If you have trouble finding a ready-to-wear underwired bra that fits, you might be inclined to join the growing number of women who are choosing NOT to wear wires. They have chosen Wireless Freedom. But do you know WHY you find wires uncomfortable or even painful? The answer may surprise you. You may, in fact, be in the one-quarter of the population that has what is known as a low-contour breast. Here are things every low-contour breast owner should know, so you can make intelligent choices when bra shopping. Better yet, consider making your own with a few modifications to make the fit uniquely yours.
Low-contour breast owners are women, who, if they choose a bra with a wire that fits them, there is always empty space in the front of the cup. Conversely, if they get a cup that fits, then the wire is really too small and sits on the breast tissue. This is uncomfortable at best and could be a serious health concern at its worst. The same principles will apply to women who have had a certain method of breast reduction surgery. And by that, I mean that the breast was “lopped off at the top” so to speak, rather than the more time-consuming method of decreasing the diameter of the breast along with the projection. In both cases, the root of the breast is a larger diameter than the “standard” root size for that bra size. The “standard” breast is the dotted line below.
Low-contour breast owners will benefit from making the bra cup conform to their breast shape. To make your own low-contour bra, adjust the lower cup pattern piece by pinning out the excess on the bra and marking where the amount to be removed. Pay more attention to getting the fit of the lower cup. Once you have that shape, transfer the marks back to the pattern. It should look like the drawing below, more or less. You are shortening the apex area of the lower cup. This is the same alteration (almost) as “rounding the crown”, although making a low contour cup is more pronounced. On the lower cup at the apex notch, you might remove up to 1/2″ (12 mm) and taper the line back to zero at each end.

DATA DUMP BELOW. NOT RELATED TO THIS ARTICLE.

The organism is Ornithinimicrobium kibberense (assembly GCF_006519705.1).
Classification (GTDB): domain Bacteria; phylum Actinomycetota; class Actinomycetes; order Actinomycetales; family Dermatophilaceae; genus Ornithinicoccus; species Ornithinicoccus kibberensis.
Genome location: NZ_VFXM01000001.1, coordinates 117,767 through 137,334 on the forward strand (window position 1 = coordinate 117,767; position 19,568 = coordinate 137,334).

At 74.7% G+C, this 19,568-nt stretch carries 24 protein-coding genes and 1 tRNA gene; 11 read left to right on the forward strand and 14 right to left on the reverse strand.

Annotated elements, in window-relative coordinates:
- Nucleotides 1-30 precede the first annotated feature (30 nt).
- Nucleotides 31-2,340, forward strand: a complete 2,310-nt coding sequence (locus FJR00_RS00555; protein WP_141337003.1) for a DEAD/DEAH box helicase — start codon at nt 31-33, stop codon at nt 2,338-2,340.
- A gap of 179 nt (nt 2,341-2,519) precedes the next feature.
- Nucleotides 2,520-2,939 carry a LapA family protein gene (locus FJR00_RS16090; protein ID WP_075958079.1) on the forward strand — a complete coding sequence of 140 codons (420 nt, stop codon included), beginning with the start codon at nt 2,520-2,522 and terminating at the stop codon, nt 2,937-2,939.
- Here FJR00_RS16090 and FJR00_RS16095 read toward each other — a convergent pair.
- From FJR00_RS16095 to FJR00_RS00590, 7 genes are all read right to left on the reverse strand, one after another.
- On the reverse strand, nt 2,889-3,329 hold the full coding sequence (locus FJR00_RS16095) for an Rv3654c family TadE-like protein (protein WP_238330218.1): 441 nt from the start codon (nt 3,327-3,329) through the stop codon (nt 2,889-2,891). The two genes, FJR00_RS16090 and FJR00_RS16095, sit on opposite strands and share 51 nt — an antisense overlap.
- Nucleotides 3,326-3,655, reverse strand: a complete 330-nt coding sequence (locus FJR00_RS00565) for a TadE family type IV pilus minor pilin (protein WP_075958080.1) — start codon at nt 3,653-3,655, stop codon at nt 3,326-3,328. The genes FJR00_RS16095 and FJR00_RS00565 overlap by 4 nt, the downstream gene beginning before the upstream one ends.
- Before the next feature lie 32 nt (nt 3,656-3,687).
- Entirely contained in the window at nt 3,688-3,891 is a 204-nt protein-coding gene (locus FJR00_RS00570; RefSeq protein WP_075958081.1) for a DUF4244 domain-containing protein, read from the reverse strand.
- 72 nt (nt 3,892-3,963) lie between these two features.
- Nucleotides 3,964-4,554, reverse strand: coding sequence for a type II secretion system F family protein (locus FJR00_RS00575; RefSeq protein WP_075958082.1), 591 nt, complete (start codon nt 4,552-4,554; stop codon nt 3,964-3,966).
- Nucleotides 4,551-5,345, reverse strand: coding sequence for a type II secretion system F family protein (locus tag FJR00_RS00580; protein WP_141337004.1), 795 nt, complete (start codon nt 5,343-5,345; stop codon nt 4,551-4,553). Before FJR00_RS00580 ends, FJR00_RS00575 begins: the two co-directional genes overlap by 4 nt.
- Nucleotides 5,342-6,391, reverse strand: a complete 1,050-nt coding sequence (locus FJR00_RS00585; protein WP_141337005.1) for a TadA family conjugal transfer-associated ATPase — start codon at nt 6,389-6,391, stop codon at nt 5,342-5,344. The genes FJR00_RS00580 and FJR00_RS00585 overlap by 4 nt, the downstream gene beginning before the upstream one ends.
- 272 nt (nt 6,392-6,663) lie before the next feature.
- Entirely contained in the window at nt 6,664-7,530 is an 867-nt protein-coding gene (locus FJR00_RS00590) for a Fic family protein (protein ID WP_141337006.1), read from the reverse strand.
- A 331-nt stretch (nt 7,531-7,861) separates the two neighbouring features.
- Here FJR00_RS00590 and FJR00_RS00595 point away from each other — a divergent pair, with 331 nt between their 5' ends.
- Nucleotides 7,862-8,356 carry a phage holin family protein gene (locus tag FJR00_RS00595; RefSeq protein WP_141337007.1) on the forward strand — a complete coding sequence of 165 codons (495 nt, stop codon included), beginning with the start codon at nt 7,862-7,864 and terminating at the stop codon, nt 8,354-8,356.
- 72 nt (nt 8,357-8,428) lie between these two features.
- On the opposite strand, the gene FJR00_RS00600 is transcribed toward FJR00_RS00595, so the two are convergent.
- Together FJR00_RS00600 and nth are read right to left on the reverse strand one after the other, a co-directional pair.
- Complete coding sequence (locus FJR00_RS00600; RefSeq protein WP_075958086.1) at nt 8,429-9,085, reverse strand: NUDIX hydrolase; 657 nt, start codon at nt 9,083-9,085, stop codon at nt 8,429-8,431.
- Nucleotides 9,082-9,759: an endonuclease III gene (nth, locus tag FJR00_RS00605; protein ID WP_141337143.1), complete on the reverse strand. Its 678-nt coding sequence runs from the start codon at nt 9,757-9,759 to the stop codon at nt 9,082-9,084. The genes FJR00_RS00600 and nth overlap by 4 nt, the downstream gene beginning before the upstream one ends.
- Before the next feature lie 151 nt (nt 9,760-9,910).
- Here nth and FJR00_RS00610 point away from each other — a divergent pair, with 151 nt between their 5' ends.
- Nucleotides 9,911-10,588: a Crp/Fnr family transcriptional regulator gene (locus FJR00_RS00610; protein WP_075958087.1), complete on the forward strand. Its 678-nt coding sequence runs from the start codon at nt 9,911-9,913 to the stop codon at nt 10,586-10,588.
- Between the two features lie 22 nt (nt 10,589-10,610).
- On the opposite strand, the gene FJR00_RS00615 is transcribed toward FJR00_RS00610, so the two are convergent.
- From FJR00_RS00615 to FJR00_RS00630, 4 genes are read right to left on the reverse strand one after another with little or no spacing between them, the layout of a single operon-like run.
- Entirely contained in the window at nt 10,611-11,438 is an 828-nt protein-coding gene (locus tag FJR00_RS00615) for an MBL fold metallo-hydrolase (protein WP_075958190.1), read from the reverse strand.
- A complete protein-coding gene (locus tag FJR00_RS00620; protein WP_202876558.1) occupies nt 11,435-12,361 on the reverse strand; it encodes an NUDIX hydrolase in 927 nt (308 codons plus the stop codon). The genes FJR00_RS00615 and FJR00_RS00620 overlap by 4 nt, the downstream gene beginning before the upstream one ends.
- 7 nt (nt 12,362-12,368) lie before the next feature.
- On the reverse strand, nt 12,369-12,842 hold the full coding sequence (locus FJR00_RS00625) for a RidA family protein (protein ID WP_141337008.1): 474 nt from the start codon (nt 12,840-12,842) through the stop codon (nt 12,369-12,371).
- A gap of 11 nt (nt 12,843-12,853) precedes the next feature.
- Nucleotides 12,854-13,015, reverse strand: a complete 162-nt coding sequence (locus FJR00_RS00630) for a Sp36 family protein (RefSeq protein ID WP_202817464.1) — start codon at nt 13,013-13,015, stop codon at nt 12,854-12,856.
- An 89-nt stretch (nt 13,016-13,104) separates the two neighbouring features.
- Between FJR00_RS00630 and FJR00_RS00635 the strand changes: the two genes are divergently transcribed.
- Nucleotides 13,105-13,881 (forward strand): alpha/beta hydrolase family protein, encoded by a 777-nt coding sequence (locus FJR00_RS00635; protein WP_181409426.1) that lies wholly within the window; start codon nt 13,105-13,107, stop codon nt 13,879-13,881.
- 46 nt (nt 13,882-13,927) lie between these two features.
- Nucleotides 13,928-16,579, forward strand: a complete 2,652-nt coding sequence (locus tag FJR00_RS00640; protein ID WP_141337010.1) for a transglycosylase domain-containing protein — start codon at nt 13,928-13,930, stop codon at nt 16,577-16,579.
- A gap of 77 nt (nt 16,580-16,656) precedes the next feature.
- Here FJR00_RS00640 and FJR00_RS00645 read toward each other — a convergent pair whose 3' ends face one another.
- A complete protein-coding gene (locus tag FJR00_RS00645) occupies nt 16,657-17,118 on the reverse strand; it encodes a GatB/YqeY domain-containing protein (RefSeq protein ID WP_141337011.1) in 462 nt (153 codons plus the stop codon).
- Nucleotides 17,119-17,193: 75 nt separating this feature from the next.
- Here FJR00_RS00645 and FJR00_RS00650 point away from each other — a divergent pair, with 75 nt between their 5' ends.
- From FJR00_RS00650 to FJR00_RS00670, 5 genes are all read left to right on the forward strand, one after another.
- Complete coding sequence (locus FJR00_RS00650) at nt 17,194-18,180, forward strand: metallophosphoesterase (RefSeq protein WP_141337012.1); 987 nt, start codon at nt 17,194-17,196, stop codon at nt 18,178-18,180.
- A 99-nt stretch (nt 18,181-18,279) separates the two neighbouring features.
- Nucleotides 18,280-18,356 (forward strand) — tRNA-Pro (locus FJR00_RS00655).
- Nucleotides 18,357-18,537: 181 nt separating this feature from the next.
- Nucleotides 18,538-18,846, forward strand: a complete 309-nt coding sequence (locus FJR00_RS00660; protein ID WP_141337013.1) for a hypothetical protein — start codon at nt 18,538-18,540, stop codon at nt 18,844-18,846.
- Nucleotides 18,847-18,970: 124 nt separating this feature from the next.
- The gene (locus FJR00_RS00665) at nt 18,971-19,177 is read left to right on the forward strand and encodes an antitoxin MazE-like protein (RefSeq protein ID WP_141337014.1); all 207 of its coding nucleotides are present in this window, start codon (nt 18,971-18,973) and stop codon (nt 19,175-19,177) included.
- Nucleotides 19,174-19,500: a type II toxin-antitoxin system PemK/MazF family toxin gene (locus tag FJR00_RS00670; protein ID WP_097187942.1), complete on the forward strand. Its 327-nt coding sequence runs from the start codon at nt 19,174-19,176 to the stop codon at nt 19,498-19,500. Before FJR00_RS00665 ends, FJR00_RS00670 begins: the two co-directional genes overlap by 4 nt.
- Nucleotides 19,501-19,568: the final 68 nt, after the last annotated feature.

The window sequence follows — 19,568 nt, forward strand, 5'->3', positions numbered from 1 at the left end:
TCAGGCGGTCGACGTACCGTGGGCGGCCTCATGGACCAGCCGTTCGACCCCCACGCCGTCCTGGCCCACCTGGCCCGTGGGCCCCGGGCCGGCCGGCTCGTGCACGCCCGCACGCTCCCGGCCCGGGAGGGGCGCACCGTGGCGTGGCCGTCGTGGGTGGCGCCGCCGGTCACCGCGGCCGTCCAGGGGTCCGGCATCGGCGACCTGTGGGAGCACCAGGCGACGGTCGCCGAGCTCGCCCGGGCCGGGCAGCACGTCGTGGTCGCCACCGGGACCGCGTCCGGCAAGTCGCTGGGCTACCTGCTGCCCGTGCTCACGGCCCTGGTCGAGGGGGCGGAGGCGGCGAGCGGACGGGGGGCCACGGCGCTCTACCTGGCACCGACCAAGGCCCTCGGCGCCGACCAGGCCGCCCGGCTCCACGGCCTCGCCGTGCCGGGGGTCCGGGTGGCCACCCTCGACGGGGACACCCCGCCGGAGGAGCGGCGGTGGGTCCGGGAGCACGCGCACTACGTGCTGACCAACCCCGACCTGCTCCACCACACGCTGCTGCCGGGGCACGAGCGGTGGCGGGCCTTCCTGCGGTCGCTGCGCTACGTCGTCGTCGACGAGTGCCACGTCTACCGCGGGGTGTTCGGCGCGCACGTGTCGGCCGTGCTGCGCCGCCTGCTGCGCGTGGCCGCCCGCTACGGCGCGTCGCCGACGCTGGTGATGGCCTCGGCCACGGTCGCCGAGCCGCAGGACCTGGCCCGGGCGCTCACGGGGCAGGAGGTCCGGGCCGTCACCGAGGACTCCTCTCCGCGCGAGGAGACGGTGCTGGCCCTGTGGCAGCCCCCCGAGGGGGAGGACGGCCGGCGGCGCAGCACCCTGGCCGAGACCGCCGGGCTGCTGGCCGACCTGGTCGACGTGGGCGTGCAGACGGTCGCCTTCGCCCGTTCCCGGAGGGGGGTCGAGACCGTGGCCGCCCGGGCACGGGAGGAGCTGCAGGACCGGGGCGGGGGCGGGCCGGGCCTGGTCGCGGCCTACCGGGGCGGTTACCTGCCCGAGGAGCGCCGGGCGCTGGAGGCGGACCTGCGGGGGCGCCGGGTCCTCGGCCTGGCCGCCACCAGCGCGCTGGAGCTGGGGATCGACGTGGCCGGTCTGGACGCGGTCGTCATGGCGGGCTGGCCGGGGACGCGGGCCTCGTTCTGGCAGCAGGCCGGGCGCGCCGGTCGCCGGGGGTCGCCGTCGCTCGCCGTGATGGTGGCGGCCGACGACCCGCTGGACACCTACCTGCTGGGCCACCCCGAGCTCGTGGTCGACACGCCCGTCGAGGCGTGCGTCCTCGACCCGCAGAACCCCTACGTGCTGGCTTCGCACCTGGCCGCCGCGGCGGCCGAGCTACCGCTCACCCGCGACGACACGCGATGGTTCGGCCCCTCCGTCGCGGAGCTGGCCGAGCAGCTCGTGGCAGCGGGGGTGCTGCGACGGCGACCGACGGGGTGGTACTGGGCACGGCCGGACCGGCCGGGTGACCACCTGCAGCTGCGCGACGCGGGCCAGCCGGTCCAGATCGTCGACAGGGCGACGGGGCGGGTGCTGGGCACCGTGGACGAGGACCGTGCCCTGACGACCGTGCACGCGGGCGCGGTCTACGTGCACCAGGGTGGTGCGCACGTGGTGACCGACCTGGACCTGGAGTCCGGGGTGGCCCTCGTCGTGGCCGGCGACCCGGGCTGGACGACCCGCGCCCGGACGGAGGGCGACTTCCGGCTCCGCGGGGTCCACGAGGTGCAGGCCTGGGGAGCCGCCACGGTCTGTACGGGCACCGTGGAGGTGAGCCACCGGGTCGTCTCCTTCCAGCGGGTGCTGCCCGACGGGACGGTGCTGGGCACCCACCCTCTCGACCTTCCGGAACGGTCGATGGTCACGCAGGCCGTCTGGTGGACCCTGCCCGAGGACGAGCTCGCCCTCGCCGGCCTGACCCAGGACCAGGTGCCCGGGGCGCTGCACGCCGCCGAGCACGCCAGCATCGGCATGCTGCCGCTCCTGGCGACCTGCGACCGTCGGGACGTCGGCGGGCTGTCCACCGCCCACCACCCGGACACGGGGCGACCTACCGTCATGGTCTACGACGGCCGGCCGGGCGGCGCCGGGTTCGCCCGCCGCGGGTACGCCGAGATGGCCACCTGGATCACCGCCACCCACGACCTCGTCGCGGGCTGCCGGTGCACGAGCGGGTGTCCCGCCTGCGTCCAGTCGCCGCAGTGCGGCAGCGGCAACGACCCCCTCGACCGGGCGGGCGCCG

Once the lower cup is done, you need to make sure the cross cup seam line on the upper cup is the same length as the lower cup. Measure along the cross cup seam at the sewing line (not the cutting line) and adjust the length of the upper cup by in one of two ways. You can remove the crown of the upper cup by flattening it as shown, then measure it against the lower cup. You would do this if the cross cup seam has a fairly deep curve. The second method you might use if the amount you need to remove is not that much or the cup depth is already fairly flat.
But what if you cannot sew your own bra? Does ready-to-wear (RTW) offer anything for these women? The answer is yes. The low-contour breast is best in a minimizer bra. Before you argue that the low-contour breast is not projected enough to warrant a minimizer bra, think about what a minimizer bra does. The minimizer bra encourages a projected breast to project less, by reducing the projection and moving the excess breast tissue from the front of the cup to the sides and the lower part of the cup. This re-shaping gives a flatter appearance to the breast, which is great if you can’t keep your shirt front from gapping. But this shaping also perfectly mimics the shape of the low-contour breast. The minimizer bra will actually fit better than a “regular” bra.